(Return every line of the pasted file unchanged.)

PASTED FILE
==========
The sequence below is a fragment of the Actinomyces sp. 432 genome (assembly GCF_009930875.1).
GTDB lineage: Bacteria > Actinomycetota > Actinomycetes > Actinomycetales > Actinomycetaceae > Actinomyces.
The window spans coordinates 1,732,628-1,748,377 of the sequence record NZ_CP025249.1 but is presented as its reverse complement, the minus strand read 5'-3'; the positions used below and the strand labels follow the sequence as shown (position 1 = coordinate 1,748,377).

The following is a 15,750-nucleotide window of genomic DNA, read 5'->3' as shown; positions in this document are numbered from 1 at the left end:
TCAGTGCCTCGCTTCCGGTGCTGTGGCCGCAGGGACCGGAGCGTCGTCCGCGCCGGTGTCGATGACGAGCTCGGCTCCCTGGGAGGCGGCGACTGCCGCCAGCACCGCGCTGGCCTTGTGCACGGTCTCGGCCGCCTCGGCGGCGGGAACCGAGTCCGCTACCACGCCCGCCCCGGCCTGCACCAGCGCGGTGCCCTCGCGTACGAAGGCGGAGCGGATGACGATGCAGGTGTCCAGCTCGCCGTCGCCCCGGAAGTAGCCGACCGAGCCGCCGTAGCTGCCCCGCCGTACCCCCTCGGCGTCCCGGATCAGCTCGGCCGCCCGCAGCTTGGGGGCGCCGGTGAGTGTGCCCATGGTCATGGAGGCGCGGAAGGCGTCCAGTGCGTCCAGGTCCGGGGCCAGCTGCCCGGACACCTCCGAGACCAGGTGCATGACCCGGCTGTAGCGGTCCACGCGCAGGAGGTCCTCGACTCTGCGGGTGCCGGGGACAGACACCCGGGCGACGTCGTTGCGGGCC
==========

The sequence below is a fragment of the Actinomyces sp. 432 genome (assembly GCF_009930875.1).
GTDB lineage: Bacteria > Actinomycetota > Actinomycetes > Actinomycetales > Actinomycetaceae > Actinomyces.
The window spans coordinates 1,732,628-1,748,377 of the sequence record NZ_CP025249.1 but is presented as its reverse complement, the minus strand read 5'-3'; the positions used below and the strand labels follow the sequence as shown (position 1 = coordinate 1,748,377).

The following is a 15,750-nucleotide window of genomic DNA, read 5'->3' as shown; positions in this document are numbered from 1 at the left end:
TCAGTGCCTCGCTTCCGGTGCTGTGGCCGCAGGGACCGGAGCGTCGTCCGCGCCGGTGTCGATGACGAGCTCGGCTCCCTGGGAGGCGGCGACTGCCGCCAGCACCGCGCTGGCCTTGTGCACGGTCTCGGCCGCCTCGGCGGCGGGAACCGAGTCCGCTACCACGCCCGCCCCGGCCTGCACCAGCGCGGTGCCCTCGCGTACGAAGGCGGAGCGGATGACGATGCAGGTGTCCAGCTCGCCGTCGCCCCGGAAGTAGCCGACCGAGCCGCCGTAGCTGCCCCGCCGTACCCCCTCGGCGTCCCGGATCAGCTCGGCCGCCCGCAGCTTGGGGGCGCCGGTGAGTGTGCCCATGGTCATGGAGGCGCGGAAGGCGTCCAGTGCGTCCAGGTCCGGGGCCAGCTGCCCGGACACCTCCGAGACCAGGTGCATGACCCGGCTGTAGCGGTCCACGCGCAGGAGGTCCTCGACTCTGCGGGTGCCGGGGACAGACACCCGGGCGACGTCGTTGCGGGCC